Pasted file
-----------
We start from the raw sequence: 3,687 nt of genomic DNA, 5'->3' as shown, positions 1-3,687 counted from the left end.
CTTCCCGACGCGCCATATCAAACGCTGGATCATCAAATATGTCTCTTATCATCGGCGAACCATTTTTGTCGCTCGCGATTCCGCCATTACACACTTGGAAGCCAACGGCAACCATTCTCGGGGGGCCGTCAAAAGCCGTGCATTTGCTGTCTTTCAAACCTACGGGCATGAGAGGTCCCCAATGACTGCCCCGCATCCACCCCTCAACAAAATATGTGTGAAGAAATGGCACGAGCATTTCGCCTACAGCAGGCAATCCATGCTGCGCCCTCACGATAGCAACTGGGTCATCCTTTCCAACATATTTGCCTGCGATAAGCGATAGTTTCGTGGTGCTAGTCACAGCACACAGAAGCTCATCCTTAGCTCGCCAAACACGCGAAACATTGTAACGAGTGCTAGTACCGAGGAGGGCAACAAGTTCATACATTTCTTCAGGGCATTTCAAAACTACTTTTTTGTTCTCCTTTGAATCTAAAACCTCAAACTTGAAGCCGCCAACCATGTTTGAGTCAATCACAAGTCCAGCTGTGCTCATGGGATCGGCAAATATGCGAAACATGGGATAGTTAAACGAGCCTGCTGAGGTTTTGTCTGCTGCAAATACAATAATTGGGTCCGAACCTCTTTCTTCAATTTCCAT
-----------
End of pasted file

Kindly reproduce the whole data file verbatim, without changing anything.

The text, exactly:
We start from the raw sequence: 3,687 nt of genomic DNA, 5'->3' as shown, positions 1-3,687 counted from the left end.
CTTCCCGACGCGCCATATCAAACGCTGGATCATCAAATATGTCTCTTATCATCGGCGAACCATTTTTGTCGCTCGCGATTCCGCCATTACACACTTGGAAGCCAACGGCAACCATTCTCGGGGGGCCGTCAAAAGCCGTGCATTTGCTGTCTTTCAAACCTACGGGCATGAGAGGTCCCCAATGACTGCCCCGCATCCACCCCTCAACAAAATATGTGTGAAGAAATGGCACGAGCATTTCGCCTACAGCAGGCAATCCATGCTGCGCCCTCACGATAGCAACTGGGTCATCCTTTCCAACATATTTGCCTGCGATAAGCGATAGTTTCGTGGTGCTAGTCACAGCACACAGAAGCTCATCCTTAGCTCGCCAAACACGCGAAACATTGTAACGAGTGCTAGTACCGAGGAGGGCAACAAGTTCATACATTTCTTCAGGGCATTTCAAAACTACTTTTTTGTTCTCCTTTGAATCTAAAACCTCAAACTTGAAGCCGCCAACCATGTTTGAGTCAATCACAAGTCCAGCTGTGCTCATGGGATCGGCAAATATGCGAAACATGGGATAGTTAAACGAGCCTGCTGAGGTTTTGTCTGCTGCAAATACAATAATTGGGTCCGAACCTCTTTCTTCAATTTCCAT